The drop-off was about 200 yards from the fence line. Just down the road, a U.S. flag hung above the sign for Aero Contractors, Ltd., the Johnston County-based company that provides pilots for and maintains two corporate jets the Central Intelligence Agency has used for “extraordinary rendition,” a term that essentially means torture by proxy. Aero’s complicity in torture, a criminal enterprise, was first reported in the world press last spring.

According to numerous media accounts, Aero’s jets have been spotted all over the globe in airports throughout Europe and the Middle East. After leaving Johnston County, the jets make a stop at Washington’s Dulles Airport to pick up a CIA goon squad. From there, the flights head out in search of suspected terrorists, who are sometimes snatched off the streets in places like Afghanistan and Iraq, and brought to places like Egypt, Morocco, Libya and Uzbekistan, where they have reportedly been tortured in an attempt to glean information about terrorist cells.

In the United States, “We do not torture,” claims an unconvincing President George W. Bush, whose words were spoken as his own vice president was lobbying lawmakers to exempt the CIA from newly introduced anti-torture legislation.

On Nov. 18, a group of activists, including Voices in the Wilderness founder Kathy Kelly of Chicago, went to Aero to hand-deliver a citizens’ indictment for crimes against international law and U.S. law and for violating the Geneva Convention and the U.N. Convention Against Torture and Other Cruel, Inhuman or Degrading Treatment or Punishment.

I had invited my 17-year-old daughter, Bernadette Rider O’Neill, to take a day off from her senior classes at Cardinal Gibbons High School and join me and a dozen others in an act of civil disobedience at Aero’s operation, which is just a half mile down the road from U.S. 70 Business, just east of Clayton. The event was organized by the St. Louis-based Center for Theology and Social Analysis.

As Catholic parents of eight children, my wife, Mary Rider, and I believe there is a Gospel mandate to raise our children to follow a call to radical discipleship, a call that includes welcoming martyrdom, the ultimate “seed of the Church.” To do so, we have decided to raise our children counter-culturally. That’s probably why Bernadette was the lone teenager in handcuffs last Friday morning.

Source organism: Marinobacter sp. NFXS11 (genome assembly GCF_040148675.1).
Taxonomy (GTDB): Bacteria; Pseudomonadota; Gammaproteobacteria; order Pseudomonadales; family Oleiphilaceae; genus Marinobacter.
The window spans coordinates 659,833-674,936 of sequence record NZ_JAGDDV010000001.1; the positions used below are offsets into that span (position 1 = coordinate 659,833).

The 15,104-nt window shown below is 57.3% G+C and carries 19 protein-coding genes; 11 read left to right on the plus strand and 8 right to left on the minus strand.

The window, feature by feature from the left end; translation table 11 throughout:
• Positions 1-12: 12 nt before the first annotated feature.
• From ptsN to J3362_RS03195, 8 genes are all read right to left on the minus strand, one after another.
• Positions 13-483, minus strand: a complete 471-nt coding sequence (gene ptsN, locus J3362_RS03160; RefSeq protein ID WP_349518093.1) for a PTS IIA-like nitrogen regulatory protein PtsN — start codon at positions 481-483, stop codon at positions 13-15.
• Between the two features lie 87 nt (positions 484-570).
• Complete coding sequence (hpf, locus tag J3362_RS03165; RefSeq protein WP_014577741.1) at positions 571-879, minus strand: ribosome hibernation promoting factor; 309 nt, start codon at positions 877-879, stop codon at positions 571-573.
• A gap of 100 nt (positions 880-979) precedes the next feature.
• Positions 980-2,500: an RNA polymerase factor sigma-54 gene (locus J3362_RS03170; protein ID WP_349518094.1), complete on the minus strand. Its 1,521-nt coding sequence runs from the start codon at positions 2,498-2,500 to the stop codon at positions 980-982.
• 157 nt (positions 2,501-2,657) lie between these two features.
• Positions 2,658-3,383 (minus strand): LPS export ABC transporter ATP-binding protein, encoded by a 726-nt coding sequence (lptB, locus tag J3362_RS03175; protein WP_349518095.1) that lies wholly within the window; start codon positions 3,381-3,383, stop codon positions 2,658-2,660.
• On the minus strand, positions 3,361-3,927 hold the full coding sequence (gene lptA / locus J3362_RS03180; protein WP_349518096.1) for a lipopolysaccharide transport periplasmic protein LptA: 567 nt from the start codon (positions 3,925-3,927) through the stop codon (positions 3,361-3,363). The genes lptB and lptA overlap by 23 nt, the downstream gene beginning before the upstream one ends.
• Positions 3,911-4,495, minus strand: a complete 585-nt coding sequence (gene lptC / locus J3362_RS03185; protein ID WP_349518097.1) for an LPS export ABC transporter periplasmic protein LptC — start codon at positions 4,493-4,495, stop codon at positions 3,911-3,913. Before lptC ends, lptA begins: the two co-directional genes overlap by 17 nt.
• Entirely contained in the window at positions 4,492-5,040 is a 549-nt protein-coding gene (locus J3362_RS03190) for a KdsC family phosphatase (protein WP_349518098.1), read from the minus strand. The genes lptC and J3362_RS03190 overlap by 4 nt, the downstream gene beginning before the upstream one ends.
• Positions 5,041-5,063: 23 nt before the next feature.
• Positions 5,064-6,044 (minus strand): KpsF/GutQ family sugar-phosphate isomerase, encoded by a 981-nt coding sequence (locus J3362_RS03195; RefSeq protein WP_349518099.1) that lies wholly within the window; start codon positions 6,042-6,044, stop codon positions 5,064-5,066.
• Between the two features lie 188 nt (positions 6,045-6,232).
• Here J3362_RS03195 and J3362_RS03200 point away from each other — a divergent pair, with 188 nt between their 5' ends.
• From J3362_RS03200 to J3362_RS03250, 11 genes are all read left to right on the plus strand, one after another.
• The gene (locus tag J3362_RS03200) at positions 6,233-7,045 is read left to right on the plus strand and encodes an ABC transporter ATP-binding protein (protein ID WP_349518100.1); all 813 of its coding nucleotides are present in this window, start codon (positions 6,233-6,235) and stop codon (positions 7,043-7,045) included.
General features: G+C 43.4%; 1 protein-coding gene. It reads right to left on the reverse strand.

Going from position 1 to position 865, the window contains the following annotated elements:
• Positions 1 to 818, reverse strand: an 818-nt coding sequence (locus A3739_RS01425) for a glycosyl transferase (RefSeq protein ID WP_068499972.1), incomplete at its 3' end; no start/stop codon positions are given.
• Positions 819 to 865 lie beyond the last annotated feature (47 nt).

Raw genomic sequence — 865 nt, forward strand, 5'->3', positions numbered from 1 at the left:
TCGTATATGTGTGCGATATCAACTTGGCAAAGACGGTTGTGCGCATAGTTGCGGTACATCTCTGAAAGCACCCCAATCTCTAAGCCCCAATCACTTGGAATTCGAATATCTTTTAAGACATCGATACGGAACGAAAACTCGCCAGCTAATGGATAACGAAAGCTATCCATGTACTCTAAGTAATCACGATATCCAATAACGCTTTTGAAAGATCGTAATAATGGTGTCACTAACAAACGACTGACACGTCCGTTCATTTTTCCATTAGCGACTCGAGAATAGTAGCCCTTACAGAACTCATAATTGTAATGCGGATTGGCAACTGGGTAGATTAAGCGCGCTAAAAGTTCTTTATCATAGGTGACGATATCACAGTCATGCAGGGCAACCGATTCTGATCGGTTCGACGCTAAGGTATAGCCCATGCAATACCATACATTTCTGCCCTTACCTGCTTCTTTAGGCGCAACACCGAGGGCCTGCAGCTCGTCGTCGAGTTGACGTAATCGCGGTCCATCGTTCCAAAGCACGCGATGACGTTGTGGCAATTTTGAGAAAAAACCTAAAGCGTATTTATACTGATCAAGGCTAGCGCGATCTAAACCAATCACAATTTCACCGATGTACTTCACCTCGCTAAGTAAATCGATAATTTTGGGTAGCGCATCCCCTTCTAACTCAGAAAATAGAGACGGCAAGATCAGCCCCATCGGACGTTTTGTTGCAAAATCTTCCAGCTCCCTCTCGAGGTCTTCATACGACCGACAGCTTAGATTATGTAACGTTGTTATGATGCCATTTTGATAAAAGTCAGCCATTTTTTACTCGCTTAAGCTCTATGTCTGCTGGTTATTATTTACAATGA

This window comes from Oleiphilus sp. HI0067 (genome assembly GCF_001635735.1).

Our plan started well. We walked around Aero’s electronically controlled gate, past the no trespassing signs, to deliver the indictment to Aero. We had hoped to lower Aero’s U.S. flag to half-staff as a symbol of mourning for the victims of rendition, but a lock box on the flagpole stopped the plan. We did cover Aero’s sign with one of our own. “AERO CONTRACTORS: CIA TORTURE TAXIS.”

While we did see a single Johnston County sheriff’s car on the road, the coast to Aero looked clear. Boy, where we wrong. Within seconds of our arrival, sheriff’s deputies swooped in from several places, including two cars that whisked toward us from near the airport runway.

We opened with a litany of mourning. Bernadette started by reading a piece she chose from Words of Peace, a selection from the writings of Jesuit priest Daniel Berrigan.

“Public disturbance is clearly unacceptable,” Bernadette read as the deputies informed us we were trespassing and ordered us to leave Aero’s property. “That would take us back many episodes in the life of Christ, in which the same weird consequences followed upon acts that might have been thought, in any sensible human arrangement, to be of benefit, of good, of public weal, bringing hope. No, instead the law comes down.”

As deputies started asking folks to place their hands behind their backs to be flexi-cuffed, Bill Ramsey of St. Louis started to read the indictment aloud as Andrew Wimmer, also of St. Louis, held his cell phone aloft recording the events live for Democracy Now radio. At the same time, Raleigh’s Josh McIntyre took a copy of the indictment to Aero’s door hoping to present it to a company official. After a couple of knocks, McIntyre turned the handle, opened the door and found himself face-to-face with a Taser gun. He asked the man pointing the gun to take the indictment. The man, who McIntyre said looked jittery, said “No” and ordered McIntyre to step back from the door. McIntyre left a copy of the nine-page indictment at the foot of the door.